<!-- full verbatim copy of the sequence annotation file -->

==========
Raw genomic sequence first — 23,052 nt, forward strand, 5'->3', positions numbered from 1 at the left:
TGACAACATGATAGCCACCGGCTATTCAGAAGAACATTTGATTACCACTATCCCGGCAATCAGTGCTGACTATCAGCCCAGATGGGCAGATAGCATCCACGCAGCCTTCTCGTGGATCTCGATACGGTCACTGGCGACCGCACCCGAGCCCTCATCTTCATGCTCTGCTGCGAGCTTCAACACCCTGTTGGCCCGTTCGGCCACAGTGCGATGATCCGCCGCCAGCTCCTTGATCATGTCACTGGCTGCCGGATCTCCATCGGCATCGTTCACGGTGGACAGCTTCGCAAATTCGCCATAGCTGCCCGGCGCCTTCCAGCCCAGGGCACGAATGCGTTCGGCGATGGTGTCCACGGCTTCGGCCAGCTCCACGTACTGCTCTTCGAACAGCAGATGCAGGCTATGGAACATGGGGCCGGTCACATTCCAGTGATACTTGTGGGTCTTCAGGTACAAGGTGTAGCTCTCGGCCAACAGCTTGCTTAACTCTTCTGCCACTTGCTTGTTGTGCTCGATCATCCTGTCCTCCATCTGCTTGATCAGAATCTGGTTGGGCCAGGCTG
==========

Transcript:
Raw genomic sequence first — 23,052 nt, forward strand, 5'->3', positions numbered from 1 at the left:
TGACAACATGATAGCCACCGGCTATTCAGAAGAACATTTGATTACCACTATCCCGGCAATCAGTGCTGACTATCAGCCCAGATGGGCAGATAGCATCCACGCAGCCTTCTCGTGGATCTCGATACGGTCACTGGCGACCGCACCCGAGCCCTCATCTTCATGCTCTGCTGCGAGCTTCAACACCCTGTTGGCCCGTTCGGCCACAGTGCGATGATCCGCCGCCAGCTCCTTGATCATGTCACTGGCTGCCGGATCTCCATCGGCATCGTTCACGGTGGACAGCTTCGCAAATTCGCCATAGCTGCCCGGCGCCTTCCAGCCCAGGGCACGAATGCGTTCGGCGATGGTGTCCACGGCTTCGGCCAGCTCCACGTACTGCTCTTCGAACAGCAGATGCAGGCTATGGAACATGGGGCCGGTCACATTCCAGTGATACTTGTGGGTCTTCAGGTACAAGGTGTAGCTCTCGGCCAACAGCTTGCTTAACTCTTCTGCCACTTGCTTGTTGTGCTCGATCATCCTGTCCTCCATCTGCTTGATCAGAATCTGGTTGGGCCAGGCTG